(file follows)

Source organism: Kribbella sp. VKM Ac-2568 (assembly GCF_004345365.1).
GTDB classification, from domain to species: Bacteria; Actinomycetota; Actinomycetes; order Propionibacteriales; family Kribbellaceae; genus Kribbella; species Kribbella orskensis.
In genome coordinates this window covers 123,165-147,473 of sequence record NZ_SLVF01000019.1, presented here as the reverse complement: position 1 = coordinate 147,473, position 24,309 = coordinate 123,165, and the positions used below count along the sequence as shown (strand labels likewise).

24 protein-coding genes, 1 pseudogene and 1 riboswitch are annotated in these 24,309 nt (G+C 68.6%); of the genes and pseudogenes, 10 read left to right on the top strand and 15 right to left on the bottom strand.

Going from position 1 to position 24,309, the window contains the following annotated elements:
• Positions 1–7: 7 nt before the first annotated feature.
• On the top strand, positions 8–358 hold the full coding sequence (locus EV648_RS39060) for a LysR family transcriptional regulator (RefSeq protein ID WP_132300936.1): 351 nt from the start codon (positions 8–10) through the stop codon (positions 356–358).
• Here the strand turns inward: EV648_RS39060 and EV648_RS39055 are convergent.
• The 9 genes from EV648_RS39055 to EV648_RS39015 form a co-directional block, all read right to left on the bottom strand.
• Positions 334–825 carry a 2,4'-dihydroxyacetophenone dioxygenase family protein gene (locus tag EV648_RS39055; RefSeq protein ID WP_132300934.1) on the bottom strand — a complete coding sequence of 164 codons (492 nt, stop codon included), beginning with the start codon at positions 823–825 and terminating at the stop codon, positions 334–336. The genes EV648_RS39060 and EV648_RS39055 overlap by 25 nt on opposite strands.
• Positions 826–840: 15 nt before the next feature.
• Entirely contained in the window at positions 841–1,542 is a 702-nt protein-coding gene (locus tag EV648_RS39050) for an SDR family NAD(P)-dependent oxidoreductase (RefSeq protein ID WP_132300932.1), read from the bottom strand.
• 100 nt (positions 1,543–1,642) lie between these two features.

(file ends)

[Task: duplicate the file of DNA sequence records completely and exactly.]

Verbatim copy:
Source organism: Kribbella sp. VKM Ac-2568 (assembly GCF_004345365.1).
GTDB classification, from domain to species: Bacteria; Actinomycetota; Actinomycetes; order Propionibacteriales; family Kribbellaceae; genus Kribbella; species Kribbella orskensis.
In genome coordinates this window covers 123,165-147,473 of sequence record NZ_SLVF01000019.1, presented here as the reverse complement: position 1 = coordinate 147,473, position 24,309 = coordinate 123,165, and the positions used below count along the sequence as shown (strand labels likewise).

24 protein-coding genes, 1 pseudogene and 1 riboswitch are annotated in these 24,309 nt (G+C 68.6%); of the genes and pseudogenes, 10 read left to right on the top strand and 15 right to left on the bottom strand.

Going from position 1 to position 24,309, the window contains the following annotated elements:
• Positions 1–7: 7 nt before the first annotated feature.
• On the top strand, positions 8–358 hold the full coding sequence (locus EV648_RS39060) for a LysR family transcriptional regulator (RefSeq protein ID WP_132300936.1): 351 nt from the start codon (positions 8–10) through the stop codon (positions 356–358).
• Here the strand turns inward: EV648_RS39060 and EV648_RS39055 are convergent.
• The 9 genes from EV648_RS39055 to EV648_RS39015 form a co-directional block, all read right to left on the bottom strand.
• Positions 334–825 carry a 2,4'-dihydroxyacetophenone dioxygenase family protein gene (locus tag EV648_RS39055; RefSeq protein ID WP_132300934.1) on the bottom strand — a complete coding sequence of 164 codons (492 nt, stop codon included), beginning with the start codon at positions 823–825 and terminating at the stop codon, positions 334–336. The genes EV648_RS39060 and EV648_RS39055 overlap by 25 nt on opposite strands.
• Positions 826–840: 15 nt before the next feature.
• Entirely contained in the window at positions 841–1,542 is a 702-nt protein-coding gene (locus tag EV648_RS39050) for an SDR family NAD(P)-dependent oxidoreductase (RefSeq protein ID WP_132300932.1), read from the bottom strand.
• 100 nt (positions 1,543–1,642) lie between these two features.